Thursday, September 07, 2006

September 11, 2006


It has been often said there should be two Presidents for the United States; one to deal with politics, and another to tend to the true affairs of government. The same can be said for today's Chief Information Officers (CIO). Although they should be tending to matters of state, they are all too often preoccupied with politics and gamesmanship.

Ideally, the CIO is the information keystone for a company. As chief architect and information broker, the CIO represents the catalyst between understanding business information needs, and the development organization who must satisfy them. Although the position often comes with much pomp and circumstance, it is all for naught if the CIO cannot effectively tend to this pivotal role.

As the focal point for a company's information resources, the CIO must deal with a wide spectrum of people: end-users concerned with the status of their development projects, as well as reporting problems to existing systems; technicians who argue over tactics of implementation; vendors marketing the latest technical panacea; and CPA's who scrutinize every penny spent by the CIO. Sound hectic? It is. Feeling harassed, the CIO tries to insulate himself, and herein lies the problem.


The CIO begins his tenure as an "ambassador" between his department and the rest of the organization. But as demands close in, he builds a buffer around himself, an electronic cocoon of voice mail and E-mail. Though voice mail is designed to record messages while a person is away from the office, it is primarily used to screen out unwanted callers (both internal and external). Consequently, calls are not returned. E-mail is touted as a convenient way to enhance organizational communications, but the CIO finds himself besieged by a ton of memos and notes (most of which go unanswered). By coordinating these two technologies, it is possible to avoid human contact altogether. However, this would negate the need for the organizational cocoon.


After the electronic cocoon is in place, the CIO develops an infrastructure featuring several layers of management. This allows the managers to concentrate on the day-to-day operations of the department, while the CIO concentrates on hobnobbing with the corporate brass. As problems rise through the organization (as they invariably will), the CIO simply adds another layer of management to deal with the problem. In departmental issues, the CIO is more concerned with who gets to deal with the problem than what the true solution might be.

The CIO's final and crucial sentry is his secretary. Used properly, secretaries play vital roles as expediters for their managers. For the CIO, the secretary has more of a "pit bull" role, with explicit orders to redirect phone calls and mail, and to tell anyone foolhardy enough to try for a face-to-face encounter that the boss is "in a meeting" and cannot be disturbed.


The CIO often speaks in a forked-tongue. On the one hand he is conversant in the latest catch phrase (i.e., "re-engineering," "enterprise architecture," "business rules," "extreme/agile programming," etc.), but on the other he must be politically correct when talking with his peers. Although he balks at technical discussions with his own staff, he loves to overwhelm executive management with his technical verbosity. Conversely, he dazzles the technical staff with management jargon, discussing the "global impact" and "bottom line strategies." As a consequence, the CIO fails miserably as translator between management and the technicians. He plays a different part for each group, making sure neither group can understand (or attack) his grandiose ideas.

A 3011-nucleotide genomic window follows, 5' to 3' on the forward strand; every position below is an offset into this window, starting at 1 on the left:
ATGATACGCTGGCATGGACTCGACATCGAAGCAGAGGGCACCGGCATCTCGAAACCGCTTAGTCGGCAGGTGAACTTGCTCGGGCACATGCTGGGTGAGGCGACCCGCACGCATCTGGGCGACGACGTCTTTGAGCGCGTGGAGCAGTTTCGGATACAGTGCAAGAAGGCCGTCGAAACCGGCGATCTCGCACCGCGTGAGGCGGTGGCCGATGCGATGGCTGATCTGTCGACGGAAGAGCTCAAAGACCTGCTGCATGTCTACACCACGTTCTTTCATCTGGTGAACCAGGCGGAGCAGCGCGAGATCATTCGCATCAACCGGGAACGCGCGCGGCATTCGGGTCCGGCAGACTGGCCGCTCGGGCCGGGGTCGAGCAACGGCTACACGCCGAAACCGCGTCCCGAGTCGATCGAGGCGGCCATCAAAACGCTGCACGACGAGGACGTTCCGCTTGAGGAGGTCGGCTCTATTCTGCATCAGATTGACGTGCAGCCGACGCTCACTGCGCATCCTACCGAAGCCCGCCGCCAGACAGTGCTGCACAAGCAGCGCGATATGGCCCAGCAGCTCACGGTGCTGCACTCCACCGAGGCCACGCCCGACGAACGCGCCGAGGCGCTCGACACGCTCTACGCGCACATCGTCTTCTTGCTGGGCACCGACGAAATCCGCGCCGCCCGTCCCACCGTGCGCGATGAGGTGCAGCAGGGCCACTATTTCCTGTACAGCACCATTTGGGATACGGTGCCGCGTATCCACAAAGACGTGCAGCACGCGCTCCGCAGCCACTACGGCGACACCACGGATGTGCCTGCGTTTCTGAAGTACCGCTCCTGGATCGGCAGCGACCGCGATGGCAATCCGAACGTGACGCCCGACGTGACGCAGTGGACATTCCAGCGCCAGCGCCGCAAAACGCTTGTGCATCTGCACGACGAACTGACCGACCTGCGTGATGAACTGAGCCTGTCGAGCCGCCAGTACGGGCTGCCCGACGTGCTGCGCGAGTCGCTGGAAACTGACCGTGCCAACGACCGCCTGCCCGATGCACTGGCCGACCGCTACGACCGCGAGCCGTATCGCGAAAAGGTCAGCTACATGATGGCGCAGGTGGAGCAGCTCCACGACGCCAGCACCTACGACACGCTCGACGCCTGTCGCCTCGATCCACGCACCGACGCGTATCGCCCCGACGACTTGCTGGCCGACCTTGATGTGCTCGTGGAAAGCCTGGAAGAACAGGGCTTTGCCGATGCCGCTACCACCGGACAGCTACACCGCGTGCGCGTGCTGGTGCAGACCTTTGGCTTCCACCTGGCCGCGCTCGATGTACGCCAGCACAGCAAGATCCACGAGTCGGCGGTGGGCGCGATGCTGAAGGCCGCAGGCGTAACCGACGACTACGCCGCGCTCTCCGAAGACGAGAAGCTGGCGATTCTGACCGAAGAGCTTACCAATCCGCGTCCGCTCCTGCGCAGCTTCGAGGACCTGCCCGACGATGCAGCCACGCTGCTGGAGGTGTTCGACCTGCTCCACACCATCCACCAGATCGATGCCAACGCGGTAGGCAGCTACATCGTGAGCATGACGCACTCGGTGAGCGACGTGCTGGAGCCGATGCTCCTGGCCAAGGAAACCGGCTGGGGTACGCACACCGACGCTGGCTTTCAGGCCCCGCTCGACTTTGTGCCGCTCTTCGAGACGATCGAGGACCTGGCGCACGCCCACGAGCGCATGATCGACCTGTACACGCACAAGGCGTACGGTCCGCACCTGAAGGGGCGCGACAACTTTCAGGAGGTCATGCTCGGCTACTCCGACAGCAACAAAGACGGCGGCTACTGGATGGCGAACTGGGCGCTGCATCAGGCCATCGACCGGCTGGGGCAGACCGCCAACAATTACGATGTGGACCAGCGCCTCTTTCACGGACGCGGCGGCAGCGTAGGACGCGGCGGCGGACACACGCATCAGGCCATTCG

Surrounded by the false security of e-mail and voice mail, protected by platoons of managers and his diligent secretary, the CIO can finally relax. However, due to poor communications with the CIO, executives and users do not know how their business information requirements are being satisfied. And since you cannot communicate with someone who is not there, they become frustrated with the elusive executive. Technicians, awaiting their marching orders, are following a leader who has lost touch with the real world. Impossible to communicate with, he cannot properly manage his department.

Without proper management, chaos reigns, and the CIO's tenure will be brief. Perhaps this is why the average life expectancy for a CIO position is between 6 and 24 months. How can an IS department plan for the future if there is a revolving door at the top? CIO's must shed their insular layers and become accessible to their own people and executives. Only then will information systems be synchronized with the goals of the business.


The CIO is the pivotal player for satisfying the information requirements of an enterprise. The CIO, therefore, must recognize interpersonal communications as an inherent part of the job. Instead of avoiding it, he must master it. Some suggestions:

  1. RESTRICT THE USE OF ELECTRONIC MAIL - there are some merits to passing documents electronically throughout the company. However, legislate the distribution of junk mail (spam) as a felonious crime.

  2. DUMP THE VOICE MAIL - its dehumanizing effect is perhaps the biggest irritant around. Instead...

  3. HIRE AN EFFECTIVE SECRETARY - not just a clerk to chase people away on the phone. A real secretary can expedite problems when the boss is busy or away. The CIO's secretary can be one of the most powerful people in the IT organization.

  4. FLATTEN THE ORGANIZATION - building an empire with layer upon layer of management only causes confusion in terms of responsibilities and slows the decision making process. Even worse, important decisions tend to fall through the cracks.

  5. TALK IN PLAIN BUSINESS TERMS - using the latest catch phrases (technical or otherwise) may be trendy but they may also be misleading. Find out what you're talking about, and express it in simple terms. If your executives or technicians cannot follow what you are saying, you are not communicating. If they truly understand what you and your department are doing, you will have real backing and support, instead of a sign-off for the latest superficial offering.

  6. Last but not least, ANSWER THE DAMN PHONE! People like to know there is a real person out there, not someone who is obscure and runs around the world answering messages by e-mail or voice mail.

OUR BRYCE'S LAW OF THE WEEK therefore is...
"If we lived in a perfect world, there would not be a need for managers; projects would be executed on time and within cost. However, the reality is, we live in an imperfect world."


We've just introduced a new free service for managers to perform a self-analysis of their style of management, including leadership and corporate culture. Check it out at:


Also be sure to check out our new "MBA Daily Productivity Analyzer" which is a free calculator to evaluate a person's personal productivity during the day. It is also available at our corporate web site.